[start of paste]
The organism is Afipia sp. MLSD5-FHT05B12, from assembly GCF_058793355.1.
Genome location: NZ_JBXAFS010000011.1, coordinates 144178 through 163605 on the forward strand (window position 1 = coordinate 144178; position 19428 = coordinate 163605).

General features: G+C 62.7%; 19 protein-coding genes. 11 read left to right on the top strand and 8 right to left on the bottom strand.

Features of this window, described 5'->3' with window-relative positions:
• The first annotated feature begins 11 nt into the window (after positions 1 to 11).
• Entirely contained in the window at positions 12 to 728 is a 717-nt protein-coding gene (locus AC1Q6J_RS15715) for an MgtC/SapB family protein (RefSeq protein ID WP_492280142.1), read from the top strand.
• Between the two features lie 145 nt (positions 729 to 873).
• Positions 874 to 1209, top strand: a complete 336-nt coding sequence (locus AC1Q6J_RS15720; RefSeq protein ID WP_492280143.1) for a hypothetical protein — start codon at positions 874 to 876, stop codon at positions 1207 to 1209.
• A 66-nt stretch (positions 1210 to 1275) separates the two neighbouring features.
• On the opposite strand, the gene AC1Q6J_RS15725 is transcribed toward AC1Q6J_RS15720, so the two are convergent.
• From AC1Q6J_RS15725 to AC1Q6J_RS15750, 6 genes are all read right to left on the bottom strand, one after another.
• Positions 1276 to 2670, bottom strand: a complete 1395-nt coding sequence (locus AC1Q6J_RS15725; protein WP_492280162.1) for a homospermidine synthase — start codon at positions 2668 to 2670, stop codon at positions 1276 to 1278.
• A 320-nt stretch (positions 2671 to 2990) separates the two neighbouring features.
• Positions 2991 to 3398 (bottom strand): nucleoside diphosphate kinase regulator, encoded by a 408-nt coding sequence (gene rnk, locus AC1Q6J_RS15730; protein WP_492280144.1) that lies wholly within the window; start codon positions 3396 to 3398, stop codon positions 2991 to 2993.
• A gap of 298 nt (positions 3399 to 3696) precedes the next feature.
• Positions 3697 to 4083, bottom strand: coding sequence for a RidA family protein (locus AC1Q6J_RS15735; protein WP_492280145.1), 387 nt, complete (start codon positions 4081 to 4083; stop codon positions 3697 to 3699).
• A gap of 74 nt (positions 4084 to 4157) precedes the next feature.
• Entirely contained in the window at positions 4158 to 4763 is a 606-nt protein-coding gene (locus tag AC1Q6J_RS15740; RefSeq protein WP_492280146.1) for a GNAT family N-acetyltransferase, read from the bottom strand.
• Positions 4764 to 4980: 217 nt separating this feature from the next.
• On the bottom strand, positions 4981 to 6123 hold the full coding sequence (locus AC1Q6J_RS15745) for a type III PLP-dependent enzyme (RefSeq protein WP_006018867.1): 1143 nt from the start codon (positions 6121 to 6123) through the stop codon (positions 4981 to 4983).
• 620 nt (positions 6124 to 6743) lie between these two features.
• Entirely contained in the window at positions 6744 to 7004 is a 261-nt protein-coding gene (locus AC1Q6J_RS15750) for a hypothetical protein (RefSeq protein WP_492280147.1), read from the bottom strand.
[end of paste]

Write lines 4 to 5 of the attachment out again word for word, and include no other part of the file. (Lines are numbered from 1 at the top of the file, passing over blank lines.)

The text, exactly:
Features of this window, described 5'->3' with window-relative positions:
• The first annotated feature begins 11 nt into the window (after positions 1 to 11).